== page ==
The only tag along siblings I have are other leaders kids. I kinda have to deal with it I guess. One sibling is a Lion. Two others are not even old enough for that.
Our recruiting sucked this year. The DE went to some Join Scout Nights, and another district committee member went to other. We (the Pack) we not allowed to speak, just smile and wave. District representative did all the talking. They took their $11 for national. So, the next week we lost a lot when they finally got to hear about our program and oh there are dues. This year we are going to have an event for the community before JSN to pretty much show off and let people see what we do.
Forty two years ago....
We mostly worked. As @MikeS72 well said, it was still fun, even the work weekends. Conclaves and the '79 NOAC were enjoyable.
Looking back, I think the prime motivator for me was OA camaraderie, rather than an emphasis on fun. Quiet pride. To make the cut at the troop level, complete a difficult ordeal, and associate with like-minded honor campers whose outlook was "give the us the tough jobs", that to me was more important than fun. To be around those types of scouts and scouters made me strive to be a better camper and leader. Taking on the dirty jobs that no one else wanted to do became a habit that helped me quite a bit in adult life....
"...seek to preserve a cheerful spirit, even the midst of irksome tasks and weighty responsibilities...." It's amazing how often I still remind myself of these words.
The OA could readopt the old criteria. If it wanted to.
"This is the generation of mediocrity." As aptly stated, this is a problem not just in Scouting. In relation to this discussion, there are fewer and fewer of us that even remember the "old" OA and how it had special mystique and actual Honor. Today, due to the "mediocrity" or dare we say it, tendency to overly "protect" them, our youth are being shortchanged. The meaning of WWW is known by most members, as it is told to them and they theoretically actually have review their handbook. The idea that kids would not choose to join because all they do is work, is hopefully a misunderstanding, though it is not as far fetched as it might be.
But, as has been tossed back and forth in other discussions, it is a world where for some reason actually challenging a youth is looking on with suspicion or judged to be too harsh. Grades often are no longer actually given for quality of work, but just for doing something. The once dependable bell curve for grades is pretty much a thing of the past. Honors and AP classes somehow seem to automatically require A's and B's, rather than real weighted distribution. We give those "participation" trophies.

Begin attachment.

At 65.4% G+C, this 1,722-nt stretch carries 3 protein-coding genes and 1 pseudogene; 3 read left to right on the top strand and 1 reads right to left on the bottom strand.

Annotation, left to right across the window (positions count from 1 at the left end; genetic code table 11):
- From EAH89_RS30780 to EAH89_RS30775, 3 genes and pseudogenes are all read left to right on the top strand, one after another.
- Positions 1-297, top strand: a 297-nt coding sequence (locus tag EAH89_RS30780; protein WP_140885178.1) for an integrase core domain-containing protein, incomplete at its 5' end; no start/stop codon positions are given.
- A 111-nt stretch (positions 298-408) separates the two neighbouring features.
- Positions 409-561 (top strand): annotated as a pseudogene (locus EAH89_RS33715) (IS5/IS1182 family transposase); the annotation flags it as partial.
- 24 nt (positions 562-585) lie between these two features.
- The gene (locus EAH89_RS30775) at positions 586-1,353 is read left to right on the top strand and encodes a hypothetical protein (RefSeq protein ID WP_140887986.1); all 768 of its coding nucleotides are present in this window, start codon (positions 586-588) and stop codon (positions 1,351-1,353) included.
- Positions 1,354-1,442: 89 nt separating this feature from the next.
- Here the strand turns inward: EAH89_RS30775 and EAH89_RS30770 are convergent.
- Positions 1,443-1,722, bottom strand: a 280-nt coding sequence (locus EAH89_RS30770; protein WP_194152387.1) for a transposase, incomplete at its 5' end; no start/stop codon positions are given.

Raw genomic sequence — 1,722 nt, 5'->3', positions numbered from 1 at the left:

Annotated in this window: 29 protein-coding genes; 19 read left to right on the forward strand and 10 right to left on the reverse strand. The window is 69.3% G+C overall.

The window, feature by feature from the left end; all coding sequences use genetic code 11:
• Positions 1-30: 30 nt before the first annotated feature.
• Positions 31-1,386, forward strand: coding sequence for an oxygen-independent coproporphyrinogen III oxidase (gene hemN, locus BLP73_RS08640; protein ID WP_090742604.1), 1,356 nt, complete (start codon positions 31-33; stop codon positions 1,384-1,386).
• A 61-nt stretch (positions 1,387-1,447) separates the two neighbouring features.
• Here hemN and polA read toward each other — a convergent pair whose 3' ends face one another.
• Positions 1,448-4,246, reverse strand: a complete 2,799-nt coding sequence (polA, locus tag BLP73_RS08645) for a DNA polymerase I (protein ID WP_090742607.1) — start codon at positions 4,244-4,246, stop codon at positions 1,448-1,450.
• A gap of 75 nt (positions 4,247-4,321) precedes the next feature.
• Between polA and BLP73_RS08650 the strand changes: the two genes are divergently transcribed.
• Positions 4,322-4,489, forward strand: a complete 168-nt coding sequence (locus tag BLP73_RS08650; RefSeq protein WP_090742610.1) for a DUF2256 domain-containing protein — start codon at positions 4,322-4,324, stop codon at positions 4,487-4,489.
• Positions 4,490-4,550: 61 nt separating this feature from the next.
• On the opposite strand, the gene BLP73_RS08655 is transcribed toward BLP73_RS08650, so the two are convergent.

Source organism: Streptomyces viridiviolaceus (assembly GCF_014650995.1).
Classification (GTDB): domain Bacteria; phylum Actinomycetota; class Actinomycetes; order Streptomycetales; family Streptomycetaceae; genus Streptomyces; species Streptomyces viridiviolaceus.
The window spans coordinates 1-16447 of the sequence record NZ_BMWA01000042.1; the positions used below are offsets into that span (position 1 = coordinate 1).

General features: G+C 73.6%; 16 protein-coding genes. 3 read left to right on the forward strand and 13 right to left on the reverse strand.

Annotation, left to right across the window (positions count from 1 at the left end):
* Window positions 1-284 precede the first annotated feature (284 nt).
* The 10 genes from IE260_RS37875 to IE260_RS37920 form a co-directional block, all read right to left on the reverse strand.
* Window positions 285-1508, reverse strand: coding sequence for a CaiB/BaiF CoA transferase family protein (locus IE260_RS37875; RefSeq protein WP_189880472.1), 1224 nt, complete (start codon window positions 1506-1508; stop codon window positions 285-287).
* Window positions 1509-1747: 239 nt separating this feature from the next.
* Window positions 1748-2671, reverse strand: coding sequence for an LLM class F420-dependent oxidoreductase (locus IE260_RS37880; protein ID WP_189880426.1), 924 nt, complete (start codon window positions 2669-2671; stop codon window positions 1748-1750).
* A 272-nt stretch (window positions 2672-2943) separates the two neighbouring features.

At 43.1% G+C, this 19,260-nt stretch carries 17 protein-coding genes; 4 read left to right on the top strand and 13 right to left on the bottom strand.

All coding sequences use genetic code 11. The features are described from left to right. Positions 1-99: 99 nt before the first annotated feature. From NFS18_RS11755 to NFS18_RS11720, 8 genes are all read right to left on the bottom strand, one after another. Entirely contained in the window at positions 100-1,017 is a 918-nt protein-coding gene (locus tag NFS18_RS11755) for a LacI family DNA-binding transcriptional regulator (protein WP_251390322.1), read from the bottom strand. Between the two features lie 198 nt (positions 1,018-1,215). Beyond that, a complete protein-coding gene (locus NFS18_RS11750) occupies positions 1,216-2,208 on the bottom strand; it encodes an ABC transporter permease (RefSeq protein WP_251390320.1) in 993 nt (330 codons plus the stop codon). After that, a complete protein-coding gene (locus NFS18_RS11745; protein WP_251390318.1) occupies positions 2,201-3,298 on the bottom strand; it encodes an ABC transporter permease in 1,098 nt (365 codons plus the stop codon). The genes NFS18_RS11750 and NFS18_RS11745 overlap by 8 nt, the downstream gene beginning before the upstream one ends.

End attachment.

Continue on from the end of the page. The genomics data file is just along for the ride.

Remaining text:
As far as OA is concerned, if we went back to policing the ordeals "fairly" to avoid black balling, but actually held the candidates accountable, we might have a stronger Order. And while certainly allowing parents to understand the purpose and normal activity, removing the mystique has taken the heart out of it if you ask me.
But what do I know as I often state? I am one of those old "red jackets" from an outdated time.
This June will be my 50th year as an Arrowman.
When I was elected there was a formula based on the number of active scouts in a troop. If you had 5 scouts you could potentially elect 1 person; 6 - 14 could elect 2; 15 - 24 would allow up to 3 to be elected; 25 - 34 meant up to 4, and so on. This meant that a troop with 40 active scouts and 10 of those scouts met the requirement for election could only elect a maximum of 5 scouts. Those who met the requirements, including SM approval, would be listed alphabetically, and each scout would number his ballot 1 - 5 and list up to 5 names in order of preference. The election team would then tally the ballots, giving scouts 5 points for each ballot they were listed number one on, 4 for second, and on down the line. The 5 scouts with the highest point totals were elected, the other 5 on the ballot were not.
Fifty years ago the First Class requirement also had just a little bit of flex to it, in that a scout could be Second Class at the time of election, but must achieve First Class rank within 6 months and prior to Ordeal. There was also a method for electing Eagle Scouts without it affecting the unit quota.
I would have no issue at all seeing the Order reinstitute a quota system, rather than everyone who is eligible and gets at least half the votes is elected. I think we would see more interest at the troop level in becoming a member if it was tougher to be elected.
Yes, we do frequently see OA members working; service is a core part of our identity after all. We all need to do a better job of letting scouts know about all the fun things that take place at conclaves, NOAC, and yes, even on service weekends.